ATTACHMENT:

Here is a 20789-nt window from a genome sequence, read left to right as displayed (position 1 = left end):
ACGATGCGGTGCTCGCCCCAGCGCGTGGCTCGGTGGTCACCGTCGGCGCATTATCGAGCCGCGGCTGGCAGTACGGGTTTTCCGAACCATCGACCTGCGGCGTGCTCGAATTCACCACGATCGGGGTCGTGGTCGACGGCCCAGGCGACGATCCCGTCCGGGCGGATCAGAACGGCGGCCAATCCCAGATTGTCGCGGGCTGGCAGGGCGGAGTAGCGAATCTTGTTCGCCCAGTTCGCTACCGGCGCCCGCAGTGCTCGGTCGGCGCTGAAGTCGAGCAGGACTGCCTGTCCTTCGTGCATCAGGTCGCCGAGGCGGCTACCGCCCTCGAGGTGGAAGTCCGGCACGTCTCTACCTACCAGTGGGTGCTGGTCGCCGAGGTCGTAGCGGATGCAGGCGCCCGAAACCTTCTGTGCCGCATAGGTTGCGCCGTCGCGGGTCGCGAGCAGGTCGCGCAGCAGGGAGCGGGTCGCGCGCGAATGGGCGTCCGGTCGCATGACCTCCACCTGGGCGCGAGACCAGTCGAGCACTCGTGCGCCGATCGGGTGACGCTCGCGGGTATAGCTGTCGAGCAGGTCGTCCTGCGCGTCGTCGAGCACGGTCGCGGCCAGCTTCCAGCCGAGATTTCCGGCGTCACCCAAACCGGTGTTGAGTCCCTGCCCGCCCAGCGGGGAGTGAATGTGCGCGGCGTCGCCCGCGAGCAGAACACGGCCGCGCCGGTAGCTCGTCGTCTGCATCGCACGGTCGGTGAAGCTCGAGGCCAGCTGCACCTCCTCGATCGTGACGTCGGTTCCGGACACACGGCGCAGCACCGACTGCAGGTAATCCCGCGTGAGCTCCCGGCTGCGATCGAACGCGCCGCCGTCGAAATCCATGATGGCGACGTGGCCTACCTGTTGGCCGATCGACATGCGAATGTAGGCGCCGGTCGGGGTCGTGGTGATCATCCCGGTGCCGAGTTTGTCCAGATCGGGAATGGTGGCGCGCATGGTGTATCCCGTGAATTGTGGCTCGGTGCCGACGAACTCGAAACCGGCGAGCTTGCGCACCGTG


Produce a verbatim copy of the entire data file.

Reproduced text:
Here is a 20789-nt window from a genome sequence, read left to right as displayed (position 1 = left end):
ACGATGCGGTGCTCGCCCCAGCGCGTGGCTCGGTGGTCACCGTCGGCGCATTATCGAGCCGCGGCTGGCAGTACGGGTTTTCCGAACCATCGACCTGCGGCGTGCTCGAATTCACCACGATCGGGGTCGTGGTCGACGGCCCAGGCGACGATCCCGTCCGGGCGGATCAGAACGGCGGCCAATCCCAGATTGTCGCGGGCTGGCAGGGCGGAGTAGCGAATCTTGTTCGCCCAGTTCGCTACCGGCGCCCGCAGTGCTCGGTCGGCGCTGAAGTCGAGCAGGACTGCCTGTCCTTCGTGCATCAGGTCGCCGAGGCGGCTACCGCCCTCGAGGTGGAAGTCCGGCACGTCTCTACCTACCAGTGGGTGCTGGTCGCCGAGGTCGTAGCGGATGCAGGCGCCCGAAACCTTCTGTGCCGCATAGGTTGCGCCGTCGCGGGTCGCGAGCAGGTCGCGCAGCAGGGAGCGGGTCGCGCGCGAATGGGCGTCCGGTCGCATGACCTCCACCTGGGCGCGAGACCAGTCGAGCACTCGTGCGCCGATCGGGTGACGCTCGCGGGTATAGCTGTCGAGCAGGTCGTCCTGCGCGTCGTCGAGCACGGTCGCGGCCAGCTTCCAGCCGAGATTTCCGGCGTCACCCAAACCGGTGTTGAGTCCCTGCCCGCCCAGCGGGGAGTGAATGTGCGCGGCGTCGCCCGCGAGCAGAACACGGCCGCGCCGGTAGCTCGTCGTCTGCATCGCACGGTCGGTGAAGCTCGAGGCCAGCTGCACCTCCTCGATCGTGACGTCGGTTCCGGACACACGGCGCAGCACCGACTGCAGGTAATCCCGCGTGAGCTCCCGGCTGCGATCGAACGCGCCGCCGTCGAAATCCATGATGGCGACGTGGCCTACCTGTTGGCCGATCGACATGCGAATGTAGGCGCCGGTCGGGGTCGTGGTGATCATCCCGGTGCCGAGTTTGTCCAGATCGGGAATGGTGGCGCGCATGGTGTATCCCGTGAATTGTGGCTCGGTGCCGACGAACTCGAAACCGGCGAGCTTGCGCACCGTG